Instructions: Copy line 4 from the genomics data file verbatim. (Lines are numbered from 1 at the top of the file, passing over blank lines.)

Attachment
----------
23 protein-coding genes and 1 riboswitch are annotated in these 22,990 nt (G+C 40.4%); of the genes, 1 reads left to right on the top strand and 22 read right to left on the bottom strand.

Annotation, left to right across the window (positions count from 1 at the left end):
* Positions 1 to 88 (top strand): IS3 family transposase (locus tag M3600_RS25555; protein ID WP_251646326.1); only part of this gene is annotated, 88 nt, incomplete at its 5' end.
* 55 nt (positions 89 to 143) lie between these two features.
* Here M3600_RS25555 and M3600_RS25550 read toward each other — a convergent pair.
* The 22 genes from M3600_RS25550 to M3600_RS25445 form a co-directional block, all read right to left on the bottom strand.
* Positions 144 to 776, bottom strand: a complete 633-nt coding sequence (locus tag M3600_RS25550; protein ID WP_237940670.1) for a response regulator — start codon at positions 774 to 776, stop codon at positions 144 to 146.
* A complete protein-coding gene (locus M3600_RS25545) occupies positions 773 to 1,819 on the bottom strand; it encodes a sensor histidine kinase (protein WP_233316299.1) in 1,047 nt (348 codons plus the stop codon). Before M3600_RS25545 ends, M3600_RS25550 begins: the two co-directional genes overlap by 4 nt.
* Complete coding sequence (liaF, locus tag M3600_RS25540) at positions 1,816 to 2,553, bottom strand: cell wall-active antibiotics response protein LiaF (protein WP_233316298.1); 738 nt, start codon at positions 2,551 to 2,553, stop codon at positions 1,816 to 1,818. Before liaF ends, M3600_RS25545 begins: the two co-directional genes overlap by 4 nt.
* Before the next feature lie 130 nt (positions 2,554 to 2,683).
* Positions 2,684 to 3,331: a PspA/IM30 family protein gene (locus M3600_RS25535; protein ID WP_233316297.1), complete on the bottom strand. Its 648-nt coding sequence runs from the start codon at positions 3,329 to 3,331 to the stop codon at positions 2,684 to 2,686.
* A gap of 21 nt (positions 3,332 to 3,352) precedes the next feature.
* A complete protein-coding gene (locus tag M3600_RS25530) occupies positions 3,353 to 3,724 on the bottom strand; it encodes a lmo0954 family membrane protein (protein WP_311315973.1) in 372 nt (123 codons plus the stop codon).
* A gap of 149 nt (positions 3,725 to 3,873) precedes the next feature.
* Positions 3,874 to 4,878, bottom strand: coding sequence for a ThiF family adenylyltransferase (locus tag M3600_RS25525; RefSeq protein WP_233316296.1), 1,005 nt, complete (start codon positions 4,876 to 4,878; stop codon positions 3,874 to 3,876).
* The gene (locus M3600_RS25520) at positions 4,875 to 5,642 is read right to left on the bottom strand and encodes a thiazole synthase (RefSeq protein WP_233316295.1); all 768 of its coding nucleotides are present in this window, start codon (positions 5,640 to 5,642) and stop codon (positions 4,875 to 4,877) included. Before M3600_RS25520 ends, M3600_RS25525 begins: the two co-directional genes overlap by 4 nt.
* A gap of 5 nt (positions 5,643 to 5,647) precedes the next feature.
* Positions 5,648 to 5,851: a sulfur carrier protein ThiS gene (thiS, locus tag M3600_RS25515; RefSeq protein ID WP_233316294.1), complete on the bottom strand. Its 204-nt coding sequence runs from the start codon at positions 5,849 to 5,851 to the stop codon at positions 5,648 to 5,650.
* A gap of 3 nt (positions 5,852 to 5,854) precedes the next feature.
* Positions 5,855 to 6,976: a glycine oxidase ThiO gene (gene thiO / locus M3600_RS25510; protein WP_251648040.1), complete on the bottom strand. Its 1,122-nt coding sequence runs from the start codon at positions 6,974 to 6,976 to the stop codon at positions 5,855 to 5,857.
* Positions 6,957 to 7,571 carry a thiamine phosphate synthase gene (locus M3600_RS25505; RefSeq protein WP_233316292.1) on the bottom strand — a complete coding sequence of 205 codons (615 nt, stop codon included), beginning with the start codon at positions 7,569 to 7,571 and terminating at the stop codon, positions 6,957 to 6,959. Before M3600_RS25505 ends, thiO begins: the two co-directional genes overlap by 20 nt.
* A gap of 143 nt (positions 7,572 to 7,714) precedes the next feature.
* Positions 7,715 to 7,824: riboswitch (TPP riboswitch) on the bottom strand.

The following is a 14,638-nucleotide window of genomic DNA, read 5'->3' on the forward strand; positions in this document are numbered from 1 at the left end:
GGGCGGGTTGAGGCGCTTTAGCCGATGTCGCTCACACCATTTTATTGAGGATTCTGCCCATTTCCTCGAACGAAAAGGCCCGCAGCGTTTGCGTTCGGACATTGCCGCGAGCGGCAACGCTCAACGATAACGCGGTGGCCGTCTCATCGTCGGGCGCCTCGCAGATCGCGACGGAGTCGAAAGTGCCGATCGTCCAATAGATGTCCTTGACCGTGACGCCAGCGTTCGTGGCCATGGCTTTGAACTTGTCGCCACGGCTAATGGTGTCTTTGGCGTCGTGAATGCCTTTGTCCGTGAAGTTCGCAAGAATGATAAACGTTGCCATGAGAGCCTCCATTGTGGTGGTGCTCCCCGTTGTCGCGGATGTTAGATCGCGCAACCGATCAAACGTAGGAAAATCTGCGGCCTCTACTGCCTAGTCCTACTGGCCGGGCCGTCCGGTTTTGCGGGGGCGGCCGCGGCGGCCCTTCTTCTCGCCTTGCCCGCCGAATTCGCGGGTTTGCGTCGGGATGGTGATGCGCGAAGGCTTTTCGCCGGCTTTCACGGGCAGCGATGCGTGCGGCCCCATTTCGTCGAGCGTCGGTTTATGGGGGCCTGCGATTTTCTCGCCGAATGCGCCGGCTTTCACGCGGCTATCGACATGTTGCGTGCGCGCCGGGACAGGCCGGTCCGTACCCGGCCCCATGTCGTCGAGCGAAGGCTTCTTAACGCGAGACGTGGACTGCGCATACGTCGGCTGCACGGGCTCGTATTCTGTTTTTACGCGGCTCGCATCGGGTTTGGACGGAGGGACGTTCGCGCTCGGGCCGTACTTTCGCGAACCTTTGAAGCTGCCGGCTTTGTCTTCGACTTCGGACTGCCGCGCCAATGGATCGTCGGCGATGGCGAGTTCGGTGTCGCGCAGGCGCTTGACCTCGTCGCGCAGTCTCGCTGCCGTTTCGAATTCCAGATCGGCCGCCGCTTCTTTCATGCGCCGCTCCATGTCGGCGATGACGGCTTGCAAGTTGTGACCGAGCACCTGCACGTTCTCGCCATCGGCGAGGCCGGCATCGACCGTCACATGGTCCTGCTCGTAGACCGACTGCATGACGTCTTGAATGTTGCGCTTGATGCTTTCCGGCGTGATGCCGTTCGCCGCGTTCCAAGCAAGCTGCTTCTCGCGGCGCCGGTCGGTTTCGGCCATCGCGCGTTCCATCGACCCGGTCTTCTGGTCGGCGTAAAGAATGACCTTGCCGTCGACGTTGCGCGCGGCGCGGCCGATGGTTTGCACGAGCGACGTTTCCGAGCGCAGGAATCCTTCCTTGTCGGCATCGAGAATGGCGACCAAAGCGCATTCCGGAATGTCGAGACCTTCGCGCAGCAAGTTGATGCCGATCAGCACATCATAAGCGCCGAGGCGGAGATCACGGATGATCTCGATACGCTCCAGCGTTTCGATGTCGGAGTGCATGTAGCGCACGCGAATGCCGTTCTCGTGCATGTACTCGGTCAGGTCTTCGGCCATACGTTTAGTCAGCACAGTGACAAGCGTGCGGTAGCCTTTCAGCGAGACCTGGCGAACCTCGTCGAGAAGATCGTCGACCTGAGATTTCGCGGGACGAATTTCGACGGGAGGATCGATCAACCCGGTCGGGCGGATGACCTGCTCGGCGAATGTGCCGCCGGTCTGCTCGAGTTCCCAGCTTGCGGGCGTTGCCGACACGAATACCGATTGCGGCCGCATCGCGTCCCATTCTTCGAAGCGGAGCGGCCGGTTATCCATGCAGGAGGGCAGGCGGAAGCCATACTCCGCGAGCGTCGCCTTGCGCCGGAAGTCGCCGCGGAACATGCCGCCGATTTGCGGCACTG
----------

* 55 nt (positions 89 to 143) lie between these two features.